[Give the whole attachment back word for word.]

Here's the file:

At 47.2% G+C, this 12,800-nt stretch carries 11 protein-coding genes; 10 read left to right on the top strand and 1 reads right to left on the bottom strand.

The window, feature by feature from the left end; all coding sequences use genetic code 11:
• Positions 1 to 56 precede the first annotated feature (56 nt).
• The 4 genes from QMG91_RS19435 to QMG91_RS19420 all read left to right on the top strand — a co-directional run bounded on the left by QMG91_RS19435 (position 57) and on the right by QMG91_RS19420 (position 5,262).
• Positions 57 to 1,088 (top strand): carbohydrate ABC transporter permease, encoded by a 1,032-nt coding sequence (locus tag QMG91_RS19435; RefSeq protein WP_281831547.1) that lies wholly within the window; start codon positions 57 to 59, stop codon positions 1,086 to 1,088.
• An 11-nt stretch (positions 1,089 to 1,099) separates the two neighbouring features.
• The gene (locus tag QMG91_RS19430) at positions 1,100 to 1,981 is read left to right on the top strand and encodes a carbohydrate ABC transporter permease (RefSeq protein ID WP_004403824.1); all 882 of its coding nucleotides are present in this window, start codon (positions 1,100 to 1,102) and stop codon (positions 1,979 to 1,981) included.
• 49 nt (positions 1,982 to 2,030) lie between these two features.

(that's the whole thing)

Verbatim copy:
At 47.2% G+C, this 12,800-nt stretch carries 11 protein-coding genes; 10 read left to right on the top strand and 1 reads right to left on the bottom strand.

The window, feature by feature from the left end; all coding sequences use genetic code 11:
• Positions 1 to 56 precede the first annotated feature (56 nt).
• The 4 genes from QMG91_RS19435 to QMG91_RS19420 all read left to right on the top strand — a co-directional run bounded on the left by QMG91_RS19435 (position 57) and on the right by QMG91_RS19420 (position 5,262).
• Positions 57 to 1,088 (top strand): carbohydrate ABC transporter permease, encoded by a 1,032-nt coding sequence (locus tag QMG91_RS19435; RefSeq protein WP_281831547.1) that lies wholly within the window; start codon positions 57 to 59, stop codon positions 1,086 to 1,088.
• An 11-nt stretch (positions 1,089 to 1,099) separates the two neighbouring features.
• The gene (locus tag QMG91_RS19430) at positions 1,100 to 1,981 is read left to right on the top strand and encodes a carbohydrate ABC transporter permease (RefSeq protein ID WP_004403824.1); all 882 of its coding nucleotides are present in this window, start codon (positions 1,100 to 1,102) and stop codon (positions 1,979 to 1,981) included.
• 49 nt (positions 1,982 to 2,030) lie between these two features.